WASHINGTON (Reuters) – Republicans must pick up a net of six seats from Democrats to regain control of the U.S. Senate in the November 4 elections. The key battles are likely to play out in these 13 states:
ALASKA – Democratic Senator Mark Begich is running for a second term in this conservative state, and three Republicans will compete in an August primary for the right to challenge him. Former state attorney general Dan Sullivan is the early favorite, and his fundraising has far outpaced that of the other two Republican candidates, Lieutenant Governor Mead Treadwell and 2010 nominee Joe Miller.
WASHINGTON (Reuters) – Republican Rand Paul, a potential 2016 White House contender, on Friday accused President Barack Obama of restricting civil liberties and urged conservatives to “stand with me” in electing a president who would protect personal rights.
In a starkly libertarian speech, the senator from Kentucky condemned National Security Agency electronic surveillance, detention without trial programs and what he said were other encroachments on civil rights under the Obama administration.
NATIONAL HARBOR, Maryland (Reuters) – New Jersey Governor Chris Christie urged conservative activists on Thursday to talk about what they are for, not just what they are against, and said Republicans need to focus on winning elections in addition to promoting their ideology.
In his first major appearance before Republicans since he was engulfed in a home-state scandal over political retribution in January, Christie led a parade of potential 2016 presidential contenders who laid out their visions for activists at the annual Conservative Political Action Conference (CPAC).
WASHINGTON (Reuters) – Aides in former President Bill Clinton’s White House crafted a strategy to “humanize” then-first lady Hillary Clinton and work around her “aversion” to the national media, according to documents released on Friday.
The documents also detailed the first lady’s struggles in the early 1990s with her healthcare task force, including worries about resistance on Capitol Hill and an aide’s warning the plan could not meet a pledge to allow patients to pick their doctors, a promise that also came back to haunt President Barack Obama.
INDIAN ROCKS BEACH, Florida (Reuters) – The November midterm elections are more than eight months away, but a battle for an open congressional seat in Florida has become a high-stakes test of a crucial question for the fall: how the Republican assault on President Barack Obama’s healthcare overhaul will play at the polls.
The race to succeed the late Republican Bill Young in a March 11 special election will not dramatically alter the balance of power in Congress, where Democrats face an uphill battle in November to gain the 17 seats they need to reclaim a majority in the U.S. House of Representatives.
WASHINGTON (Reuters) – A conservative group that helped defeat an organizing campaign by the United Auto Workers in Tennessee will take its anti-union fight to other auto plants in the South, its leaders said on Monday.
The Center for Worker Freedom, which is linked to anti-tax advocate Grover Norquist, plans to renew its battle against the UAW at plants in Alabama and Mississippi where the union wants to organize.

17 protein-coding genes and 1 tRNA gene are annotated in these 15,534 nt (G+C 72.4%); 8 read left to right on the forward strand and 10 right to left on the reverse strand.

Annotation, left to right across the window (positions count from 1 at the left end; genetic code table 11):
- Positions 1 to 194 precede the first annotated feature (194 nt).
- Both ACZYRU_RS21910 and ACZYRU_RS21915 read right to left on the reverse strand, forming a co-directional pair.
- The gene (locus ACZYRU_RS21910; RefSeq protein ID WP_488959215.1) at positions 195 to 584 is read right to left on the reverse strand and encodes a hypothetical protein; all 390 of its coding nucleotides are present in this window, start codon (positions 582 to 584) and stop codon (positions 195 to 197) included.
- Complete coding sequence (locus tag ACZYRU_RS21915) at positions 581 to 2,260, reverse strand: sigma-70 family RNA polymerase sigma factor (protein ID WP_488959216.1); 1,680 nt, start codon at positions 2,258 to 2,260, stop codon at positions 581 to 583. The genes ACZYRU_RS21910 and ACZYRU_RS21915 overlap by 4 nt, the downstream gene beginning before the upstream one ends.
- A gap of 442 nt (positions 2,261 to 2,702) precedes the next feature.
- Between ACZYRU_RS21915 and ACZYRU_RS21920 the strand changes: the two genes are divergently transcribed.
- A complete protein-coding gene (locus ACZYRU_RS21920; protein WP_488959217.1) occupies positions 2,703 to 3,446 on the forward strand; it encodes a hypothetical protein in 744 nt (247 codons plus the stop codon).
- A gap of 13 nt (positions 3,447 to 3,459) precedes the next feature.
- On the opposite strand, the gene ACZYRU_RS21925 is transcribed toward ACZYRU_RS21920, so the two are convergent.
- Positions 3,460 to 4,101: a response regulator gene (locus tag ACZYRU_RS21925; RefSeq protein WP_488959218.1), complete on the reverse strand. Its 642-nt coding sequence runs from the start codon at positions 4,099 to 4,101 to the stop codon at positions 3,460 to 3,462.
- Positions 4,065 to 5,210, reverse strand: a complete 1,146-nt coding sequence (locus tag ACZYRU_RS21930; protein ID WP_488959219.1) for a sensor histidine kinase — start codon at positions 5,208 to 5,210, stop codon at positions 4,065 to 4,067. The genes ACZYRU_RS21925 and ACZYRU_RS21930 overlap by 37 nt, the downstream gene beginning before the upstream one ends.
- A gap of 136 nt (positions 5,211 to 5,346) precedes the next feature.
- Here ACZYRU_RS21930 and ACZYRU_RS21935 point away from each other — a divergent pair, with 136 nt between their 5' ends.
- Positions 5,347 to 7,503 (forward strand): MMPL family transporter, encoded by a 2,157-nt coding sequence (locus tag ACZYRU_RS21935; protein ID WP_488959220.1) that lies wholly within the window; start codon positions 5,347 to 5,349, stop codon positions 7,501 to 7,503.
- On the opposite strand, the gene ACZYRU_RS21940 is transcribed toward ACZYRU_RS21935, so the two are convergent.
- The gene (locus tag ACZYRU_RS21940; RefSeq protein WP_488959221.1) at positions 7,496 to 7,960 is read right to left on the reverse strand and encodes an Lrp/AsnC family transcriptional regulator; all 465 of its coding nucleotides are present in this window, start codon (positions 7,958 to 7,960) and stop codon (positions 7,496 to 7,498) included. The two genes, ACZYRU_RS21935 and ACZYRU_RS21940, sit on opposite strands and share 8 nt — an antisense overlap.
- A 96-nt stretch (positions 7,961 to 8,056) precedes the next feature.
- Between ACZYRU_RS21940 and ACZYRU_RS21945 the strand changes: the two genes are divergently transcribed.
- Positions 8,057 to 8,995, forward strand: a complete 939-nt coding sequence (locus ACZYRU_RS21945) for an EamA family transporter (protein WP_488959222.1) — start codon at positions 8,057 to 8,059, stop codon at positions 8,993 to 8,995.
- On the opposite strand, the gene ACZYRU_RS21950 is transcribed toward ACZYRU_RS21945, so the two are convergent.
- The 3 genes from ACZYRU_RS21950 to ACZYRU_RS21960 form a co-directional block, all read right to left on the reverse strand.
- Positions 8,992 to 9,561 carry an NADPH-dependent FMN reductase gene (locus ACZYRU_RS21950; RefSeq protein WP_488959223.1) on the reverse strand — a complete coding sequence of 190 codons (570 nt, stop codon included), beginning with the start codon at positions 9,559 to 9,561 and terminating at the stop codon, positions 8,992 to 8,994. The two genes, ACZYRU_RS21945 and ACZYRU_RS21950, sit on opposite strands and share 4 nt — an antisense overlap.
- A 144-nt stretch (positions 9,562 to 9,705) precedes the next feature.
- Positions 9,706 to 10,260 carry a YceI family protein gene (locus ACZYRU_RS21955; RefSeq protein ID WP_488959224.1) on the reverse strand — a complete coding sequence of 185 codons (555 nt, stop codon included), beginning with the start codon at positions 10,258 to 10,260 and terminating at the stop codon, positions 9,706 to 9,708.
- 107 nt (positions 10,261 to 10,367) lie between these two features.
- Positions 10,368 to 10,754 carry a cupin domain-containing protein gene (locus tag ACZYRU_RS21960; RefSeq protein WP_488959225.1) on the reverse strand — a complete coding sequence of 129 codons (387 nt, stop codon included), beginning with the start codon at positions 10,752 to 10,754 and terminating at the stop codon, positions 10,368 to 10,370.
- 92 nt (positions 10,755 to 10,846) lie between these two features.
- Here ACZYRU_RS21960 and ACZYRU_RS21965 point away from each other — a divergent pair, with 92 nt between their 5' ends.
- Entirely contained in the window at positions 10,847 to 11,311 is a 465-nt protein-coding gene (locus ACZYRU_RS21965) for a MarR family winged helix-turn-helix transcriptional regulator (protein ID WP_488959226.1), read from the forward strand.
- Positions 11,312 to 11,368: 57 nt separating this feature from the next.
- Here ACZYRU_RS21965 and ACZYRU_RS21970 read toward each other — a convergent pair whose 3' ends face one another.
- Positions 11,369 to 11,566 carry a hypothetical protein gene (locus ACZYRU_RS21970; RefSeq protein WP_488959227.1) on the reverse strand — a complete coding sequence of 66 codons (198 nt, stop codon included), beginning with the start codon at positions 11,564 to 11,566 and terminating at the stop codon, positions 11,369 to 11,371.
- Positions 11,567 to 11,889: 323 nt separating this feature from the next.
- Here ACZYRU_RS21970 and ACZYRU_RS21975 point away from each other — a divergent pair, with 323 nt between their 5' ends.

WASHINGTON (Reuters) – Republicans in the U.S. House of Representatives appear increasingly unlikely to pass an immigration overhaul this year, preferring to focus their election-year strategy on a unified assault on President Barack Obama’s healthcare law.
House Speaker John Boehner hinted at that strategy on Thursday, when he expressed doubt to reporters that a sweeping revision of U.S. immigration laws would get through Congress this year because Republicans did not trust Democratic President Barack Obama’s administration to enforce any immigration laws Congress might write.
WASHINGTON (Reuters) – Spooked by President Barack Obama’s low approval ratings, some of his fellow Democrats in tough November election races have begun their campaigns by distancing themselves from the White House and asserting their independence from Obama’s policies.
In what amounts to a survival-first strategy among embattled Democrats crucial to the party’s effort to keep control of the Senate, some candidates in conservative states Obama lost in 2012 are aggressively criticizing his healthcare, energy and regulatory policies.
WASHINGTON, Jan 31 (Reuters) – Spooked by President Barack
Obama’s low approval ratings, some of his fellow Democrats in
tough November election races have begun their campaigns by
distancing themselves from the White House and asserting their
independence from Obama’s policies.
In what amounts to a survival-first strategy among embattled
Democrats crucial to the party’s effort to keep control of the
Senate, some candidates in conservative states Obama lost in
2012 are aggressively criticizing his healthcare, energy and
WASHINGTON (Reuters) – A year after Republican leaders vowed to “rebrand” their party to broaden its appeal in light of a dispiriting election loss to Democratic President Barack Obama, the Republican strategy for 2014 is looking a lot like the one from 2012.
At the Republican National Committee’s winter meeting this week in Washington, it was clear the panic that hit the party after the 2012 elections has subsided, although polls indicate that efforts to make the party more attractive to single women, minorities and gays, groups that favor Democrats by big numbers, have not made any headway.